RIM shares now worth less than its real-world assets

BlackBerry smartphone maker Research in Motion (RIM) has seen its share price declining steadily over the past weeks, in the wake of a disastrous outage of its BBM messaging and other services. But now it has fallen so far that its total stock value is worth less than the value of its patents and other real-world assets.

While market jitters were not calmed by the firm's announcement that the new version of its tablet, the Playbook 2.0, would be pushed back, it's the outage on its data network that has knocked confidence in the company. For three, BlackBerry owners across Europe, the Middle East and certain other regions were unable to use BBM or access the internet. This was such a PR disaster for the firm that it now faces a class action lawsuit over the problem.

RIM should have learned a lesson from Sony's PlayStation Network outage: what customers really want is up-to-date information about what's being done, and when they could expect a fix. RIM instead decided it would keep the majority of information hidden from consumers, repeatedly telling them that the network was working again when it wasn't.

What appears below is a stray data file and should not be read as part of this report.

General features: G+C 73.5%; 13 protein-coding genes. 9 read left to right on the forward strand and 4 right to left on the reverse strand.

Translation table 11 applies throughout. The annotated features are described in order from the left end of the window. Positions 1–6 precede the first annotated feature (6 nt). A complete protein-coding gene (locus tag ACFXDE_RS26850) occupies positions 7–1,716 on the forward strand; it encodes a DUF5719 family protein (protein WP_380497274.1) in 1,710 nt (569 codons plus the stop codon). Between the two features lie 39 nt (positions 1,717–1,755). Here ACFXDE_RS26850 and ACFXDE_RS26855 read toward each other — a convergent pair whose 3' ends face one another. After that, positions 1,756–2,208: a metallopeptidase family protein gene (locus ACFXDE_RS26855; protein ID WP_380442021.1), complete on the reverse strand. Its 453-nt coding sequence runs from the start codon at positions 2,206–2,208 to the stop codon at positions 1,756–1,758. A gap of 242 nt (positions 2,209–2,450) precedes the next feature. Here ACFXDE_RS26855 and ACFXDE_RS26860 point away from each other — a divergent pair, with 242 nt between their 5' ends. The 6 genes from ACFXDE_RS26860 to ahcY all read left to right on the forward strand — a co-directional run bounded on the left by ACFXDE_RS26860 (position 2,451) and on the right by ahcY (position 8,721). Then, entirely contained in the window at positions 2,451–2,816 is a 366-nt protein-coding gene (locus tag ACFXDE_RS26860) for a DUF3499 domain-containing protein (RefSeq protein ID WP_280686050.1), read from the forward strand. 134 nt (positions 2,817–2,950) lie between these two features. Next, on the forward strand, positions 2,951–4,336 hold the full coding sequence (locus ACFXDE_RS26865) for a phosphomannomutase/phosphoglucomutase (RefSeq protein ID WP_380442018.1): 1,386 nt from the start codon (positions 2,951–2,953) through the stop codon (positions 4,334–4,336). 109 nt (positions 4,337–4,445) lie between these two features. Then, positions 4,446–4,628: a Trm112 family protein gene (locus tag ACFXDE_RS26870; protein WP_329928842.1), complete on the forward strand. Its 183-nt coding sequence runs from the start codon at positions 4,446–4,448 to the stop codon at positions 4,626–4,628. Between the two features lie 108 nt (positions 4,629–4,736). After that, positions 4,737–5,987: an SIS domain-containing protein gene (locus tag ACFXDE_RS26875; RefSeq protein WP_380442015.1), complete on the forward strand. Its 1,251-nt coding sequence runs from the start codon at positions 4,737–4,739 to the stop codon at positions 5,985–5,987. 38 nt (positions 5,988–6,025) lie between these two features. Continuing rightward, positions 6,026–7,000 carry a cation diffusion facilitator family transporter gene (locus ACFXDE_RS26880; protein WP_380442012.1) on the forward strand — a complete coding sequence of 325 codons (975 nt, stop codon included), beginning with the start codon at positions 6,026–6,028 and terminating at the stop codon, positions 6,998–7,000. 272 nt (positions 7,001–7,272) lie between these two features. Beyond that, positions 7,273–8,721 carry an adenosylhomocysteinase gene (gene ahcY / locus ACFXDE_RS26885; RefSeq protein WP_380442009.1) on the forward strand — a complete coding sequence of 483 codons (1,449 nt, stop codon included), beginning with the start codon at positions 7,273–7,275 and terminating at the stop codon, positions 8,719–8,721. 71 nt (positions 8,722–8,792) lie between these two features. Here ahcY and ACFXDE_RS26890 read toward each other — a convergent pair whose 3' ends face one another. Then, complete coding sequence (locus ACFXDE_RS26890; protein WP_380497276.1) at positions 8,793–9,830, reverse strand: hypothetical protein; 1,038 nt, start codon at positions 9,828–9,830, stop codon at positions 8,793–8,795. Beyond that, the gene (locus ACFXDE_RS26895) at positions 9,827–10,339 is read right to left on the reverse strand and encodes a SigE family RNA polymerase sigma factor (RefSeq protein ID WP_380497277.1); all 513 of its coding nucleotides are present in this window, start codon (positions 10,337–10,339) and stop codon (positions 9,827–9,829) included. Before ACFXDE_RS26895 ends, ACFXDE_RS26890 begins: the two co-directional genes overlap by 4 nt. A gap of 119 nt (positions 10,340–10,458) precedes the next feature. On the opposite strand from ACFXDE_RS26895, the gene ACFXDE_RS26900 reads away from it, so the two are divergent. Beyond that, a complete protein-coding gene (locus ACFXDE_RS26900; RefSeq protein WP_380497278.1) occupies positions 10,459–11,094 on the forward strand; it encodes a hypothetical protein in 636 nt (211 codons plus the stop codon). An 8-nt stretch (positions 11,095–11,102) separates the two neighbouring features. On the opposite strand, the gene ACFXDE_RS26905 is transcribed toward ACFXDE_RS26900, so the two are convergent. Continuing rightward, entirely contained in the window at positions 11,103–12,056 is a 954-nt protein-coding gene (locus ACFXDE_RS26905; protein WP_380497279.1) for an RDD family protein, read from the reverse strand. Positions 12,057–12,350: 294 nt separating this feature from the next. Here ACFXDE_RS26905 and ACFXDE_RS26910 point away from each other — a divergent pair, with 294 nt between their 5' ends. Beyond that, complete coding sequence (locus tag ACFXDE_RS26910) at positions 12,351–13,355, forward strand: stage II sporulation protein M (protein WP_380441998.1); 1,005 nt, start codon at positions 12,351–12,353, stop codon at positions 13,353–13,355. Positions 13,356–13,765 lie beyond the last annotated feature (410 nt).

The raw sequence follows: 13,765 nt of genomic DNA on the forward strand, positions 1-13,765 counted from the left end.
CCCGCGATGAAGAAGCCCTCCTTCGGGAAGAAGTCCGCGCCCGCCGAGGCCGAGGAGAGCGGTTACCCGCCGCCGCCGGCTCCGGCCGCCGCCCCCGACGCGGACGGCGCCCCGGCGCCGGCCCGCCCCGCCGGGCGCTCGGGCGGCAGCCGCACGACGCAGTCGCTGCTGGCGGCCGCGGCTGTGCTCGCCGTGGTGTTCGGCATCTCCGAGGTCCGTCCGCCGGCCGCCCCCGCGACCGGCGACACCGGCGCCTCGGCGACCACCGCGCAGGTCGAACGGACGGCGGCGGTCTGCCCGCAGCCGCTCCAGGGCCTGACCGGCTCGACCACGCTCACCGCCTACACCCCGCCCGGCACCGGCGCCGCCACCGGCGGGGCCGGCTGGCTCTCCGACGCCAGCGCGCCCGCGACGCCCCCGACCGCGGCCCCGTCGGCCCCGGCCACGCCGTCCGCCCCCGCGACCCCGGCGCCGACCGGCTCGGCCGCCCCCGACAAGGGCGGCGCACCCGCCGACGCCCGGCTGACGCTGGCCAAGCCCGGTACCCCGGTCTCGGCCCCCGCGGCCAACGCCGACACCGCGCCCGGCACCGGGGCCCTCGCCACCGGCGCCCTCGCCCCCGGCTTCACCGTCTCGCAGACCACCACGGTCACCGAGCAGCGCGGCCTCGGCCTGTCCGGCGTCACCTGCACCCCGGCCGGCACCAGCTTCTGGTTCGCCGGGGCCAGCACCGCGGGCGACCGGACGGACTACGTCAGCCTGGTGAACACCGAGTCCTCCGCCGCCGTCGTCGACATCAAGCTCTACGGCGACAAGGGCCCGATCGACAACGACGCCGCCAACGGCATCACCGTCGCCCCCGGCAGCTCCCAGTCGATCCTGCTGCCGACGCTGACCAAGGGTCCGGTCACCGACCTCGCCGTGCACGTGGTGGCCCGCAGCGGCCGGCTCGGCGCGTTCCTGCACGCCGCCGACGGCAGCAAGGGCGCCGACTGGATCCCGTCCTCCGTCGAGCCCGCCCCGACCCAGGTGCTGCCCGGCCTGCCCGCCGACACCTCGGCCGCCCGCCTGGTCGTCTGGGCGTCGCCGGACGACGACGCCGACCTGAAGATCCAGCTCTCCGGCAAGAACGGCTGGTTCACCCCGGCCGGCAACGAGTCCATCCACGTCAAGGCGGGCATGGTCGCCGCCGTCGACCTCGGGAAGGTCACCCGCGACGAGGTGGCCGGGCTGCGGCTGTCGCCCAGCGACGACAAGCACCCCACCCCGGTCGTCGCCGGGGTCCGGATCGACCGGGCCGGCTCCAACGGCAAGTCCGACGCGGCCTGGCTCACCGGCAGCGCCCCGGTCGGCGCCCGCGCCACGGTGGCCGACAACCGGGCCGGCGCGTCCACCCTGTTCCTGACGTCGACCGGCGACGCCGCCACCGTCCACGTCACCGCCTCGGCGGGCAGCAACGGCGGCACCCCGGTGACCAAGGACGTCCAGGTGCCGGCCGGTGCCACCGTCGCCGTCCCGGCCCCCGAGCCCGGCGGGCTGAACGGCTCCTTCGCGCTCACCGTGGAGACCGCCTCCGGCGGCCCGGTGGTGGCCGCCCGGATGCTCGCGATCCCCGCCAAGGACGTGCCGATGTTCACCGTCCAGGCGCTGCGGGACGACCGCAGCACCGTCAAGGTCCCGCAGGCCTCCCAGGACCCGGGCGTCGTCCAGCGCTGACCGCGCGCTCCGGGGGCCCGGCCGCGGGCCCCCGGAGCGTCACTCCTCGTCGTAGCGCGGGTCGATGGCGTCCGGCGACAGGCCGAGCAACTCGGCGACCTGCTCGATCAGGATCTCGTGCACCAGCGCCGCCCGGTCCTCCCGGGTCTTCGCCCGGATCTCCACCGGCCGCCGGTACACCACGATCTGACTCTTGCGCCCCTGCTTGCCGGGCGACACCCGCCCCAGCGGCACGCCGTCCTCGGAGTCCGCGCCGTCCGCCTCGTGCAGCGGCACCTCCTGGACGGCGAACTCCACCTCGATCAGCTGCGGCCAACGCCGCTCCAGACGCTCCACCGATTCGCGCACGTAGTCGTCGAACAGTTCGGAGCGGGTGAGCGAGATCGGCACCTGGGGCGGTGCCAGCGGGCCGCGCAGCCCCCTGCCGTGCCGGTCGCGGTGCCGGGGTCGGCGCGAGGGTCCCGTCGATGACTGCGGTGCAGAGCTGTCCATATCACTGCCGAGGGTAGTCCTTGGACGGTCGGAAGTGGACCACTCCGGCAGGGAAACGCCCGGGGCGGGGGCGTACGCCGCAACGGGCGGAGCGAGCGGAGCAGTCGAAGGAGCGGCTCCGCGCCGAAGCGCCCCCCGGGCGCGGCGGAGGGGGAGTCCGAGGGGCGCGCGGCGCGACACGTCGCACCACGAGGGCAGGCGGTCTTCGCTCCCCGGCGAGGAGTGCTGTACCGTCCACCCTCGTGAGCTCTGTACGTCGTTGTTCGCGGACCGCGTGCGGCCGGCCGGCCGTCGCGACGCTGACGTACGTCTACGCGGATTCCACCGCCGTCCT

The pushing back of the PlayBook 2 is thought to be because of the increased competition in the tablet market. The company's original PlayBook has sold very poorly, with RIM being forced to cut prices and even offer the device on a 'buy two get one free' basis, to little success.

While BlackBerrys have seen a resurgence of cool in Europe and the UK, the brand has seen a loss of status in the US, where RIM failed to respond adequately to the stampeding growth of Apple's iPhone and Google's Android devices.